Located on the Kowloon peninsula and famous for its seafood, Lei Yue Mun draws visitors from all over to its fishing villages, temples and of course, food. Several smaller, squatter villages make up the village known as Lei Yun Mun, all great examples of the rare rural lifestyle that was once prevalent in Hong Kong. The houses found along the waterfront are called stilt houses, or “pang uk.” These were the favored style of house for early fishermen who wanted to move on land but still maintain the feel and advantages of living on a boat.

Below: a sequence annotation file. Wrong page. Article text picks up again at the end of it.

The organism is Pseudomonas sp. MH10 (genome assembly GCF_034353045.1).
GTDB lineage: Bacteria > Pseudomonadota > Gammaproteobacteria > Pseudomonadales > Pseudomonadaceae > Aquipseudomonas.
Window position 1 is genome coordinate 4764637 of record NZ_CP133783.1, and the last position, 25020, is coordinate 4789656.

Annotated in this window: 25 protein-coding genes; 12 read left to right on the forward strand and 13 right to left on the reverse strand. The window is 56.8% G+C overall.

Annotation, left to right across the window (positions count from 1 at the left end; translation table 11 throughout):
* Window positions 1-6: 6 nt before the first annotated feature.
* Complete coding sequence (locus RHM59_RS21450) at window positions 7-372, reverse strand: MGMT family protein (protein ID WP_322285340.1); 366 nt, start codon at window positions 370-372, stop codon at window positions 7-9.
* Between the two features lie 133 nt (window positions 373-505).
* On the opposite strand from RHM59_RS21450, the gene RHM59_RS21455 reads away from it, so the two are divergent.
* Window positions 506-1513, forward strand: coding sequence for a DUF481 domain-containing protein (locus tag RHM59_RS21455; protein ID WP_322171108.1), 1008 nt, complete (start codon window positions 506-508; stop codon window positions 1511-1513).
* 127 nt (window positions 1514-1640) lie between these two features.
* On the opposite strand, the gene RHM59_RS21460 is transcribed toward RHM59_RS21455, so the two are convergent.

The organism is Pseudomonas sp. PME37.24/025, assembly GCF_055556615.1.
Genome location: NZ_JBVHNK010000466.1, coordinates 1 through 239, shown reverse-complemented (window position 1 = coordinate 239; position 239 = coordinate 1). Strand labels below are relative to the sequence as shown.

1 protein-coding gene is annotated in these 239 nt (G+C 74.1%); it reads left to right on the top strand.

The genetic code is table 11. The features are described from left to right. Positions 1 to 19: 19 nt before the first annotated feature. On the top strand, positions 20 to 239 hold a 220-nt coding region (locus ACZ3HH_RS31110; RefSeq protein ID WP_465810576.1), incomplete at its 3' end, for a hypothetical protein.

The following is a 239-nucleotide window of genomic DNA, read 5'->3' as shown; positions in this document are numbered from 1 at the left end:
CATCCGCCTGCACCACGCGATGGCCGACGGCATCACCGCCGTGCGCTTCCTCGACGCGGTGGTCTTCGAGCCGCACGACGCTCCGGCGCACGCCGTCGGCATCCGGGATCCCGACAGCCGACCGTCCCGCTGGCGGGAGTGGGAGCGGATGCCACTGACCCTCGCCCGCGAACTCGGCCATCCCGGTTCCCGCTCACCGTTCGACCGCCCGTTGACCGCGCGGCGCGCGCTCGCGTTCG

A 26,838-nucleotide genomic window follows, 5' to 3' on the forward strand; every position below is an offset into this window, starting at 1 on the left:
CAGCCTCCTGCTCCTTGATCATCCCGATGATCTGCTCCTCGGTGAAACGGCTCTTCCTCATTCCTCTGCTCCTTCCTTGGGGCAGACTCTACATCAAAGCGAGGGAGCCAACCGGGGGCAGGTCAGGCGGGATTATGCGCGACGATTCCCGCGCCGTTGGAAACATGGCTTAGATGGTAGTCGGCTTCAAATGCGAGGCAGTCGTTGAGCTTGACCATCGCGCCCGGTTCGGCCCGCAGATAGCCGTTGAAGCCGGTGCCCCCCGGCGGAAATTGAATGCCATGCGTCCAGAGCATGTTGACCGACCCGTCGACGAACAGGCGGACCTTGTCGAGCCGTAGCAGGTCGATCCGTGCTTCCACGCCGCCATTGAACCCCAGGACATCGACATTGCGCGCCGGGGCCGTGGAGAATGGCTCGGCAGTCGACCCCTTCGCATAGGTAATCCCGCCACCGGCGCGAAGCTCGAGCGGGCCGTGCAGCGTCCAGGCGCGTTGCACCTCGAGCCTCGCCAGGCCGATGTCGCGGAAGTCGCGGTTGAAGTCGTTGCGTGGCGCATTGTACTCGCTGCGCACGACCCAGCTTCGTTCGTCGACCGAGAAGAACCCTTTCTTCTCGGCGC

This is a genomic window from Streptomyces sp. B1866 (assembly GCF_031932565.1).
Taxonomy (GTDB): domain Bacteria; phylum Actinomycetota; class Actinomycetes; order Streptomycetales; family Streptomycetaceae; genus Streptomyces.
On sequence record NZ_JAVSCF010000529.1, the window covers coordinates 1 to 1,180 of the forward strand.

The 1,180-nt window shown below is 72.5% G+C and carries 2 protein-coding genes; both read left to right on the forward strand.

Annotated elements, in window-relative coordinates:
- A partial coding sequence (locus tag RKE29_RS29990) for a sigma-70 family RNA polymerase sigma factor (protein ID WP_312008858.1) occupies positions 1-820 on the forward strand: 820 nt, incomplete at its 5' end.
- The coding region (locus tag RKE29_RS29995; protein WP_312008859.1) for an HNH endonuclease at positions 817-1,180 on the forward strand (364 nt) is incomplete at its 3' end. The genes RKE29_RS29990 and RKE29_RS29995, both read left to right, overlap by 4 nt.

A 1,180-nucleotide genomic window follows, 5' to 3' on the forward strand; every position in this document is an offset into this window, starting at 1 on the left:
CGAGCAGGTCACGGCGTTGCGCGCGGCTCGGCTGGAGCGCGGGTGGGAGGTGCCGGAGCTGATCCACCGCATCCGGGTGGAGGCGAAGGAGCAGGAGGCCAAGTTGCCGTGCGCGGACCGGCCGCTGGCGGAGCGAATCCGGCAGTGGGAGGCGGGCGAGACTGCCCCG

Approximately 150 years ago, Lei Yue Mun was full of fishermen, farmers and miners. It was only in the last 50 years that the village started getting attention for alfresco seafood dining. In 1992, a seafood festival garnered even more popularity for Lei Yue Mun. The method of dining at Lei Yue Mun is different than many other places—you must first buy your seafood from a tank at the market and then take it to a restaurant to have it prepared for a fee.
Most restaurants in Lei Yue Mun open at 11:30am and close around 11:30pm. If you’re wondering how to choose a restaurant, those with a Quality Tourism Services (QTS) symbol have passed standards set forth by the Hong Kong Tourism Board. Lei Yue Mun is the channel between Junk Bay and Victoria Harbour, which separates Kowloon from Hong Kong Island.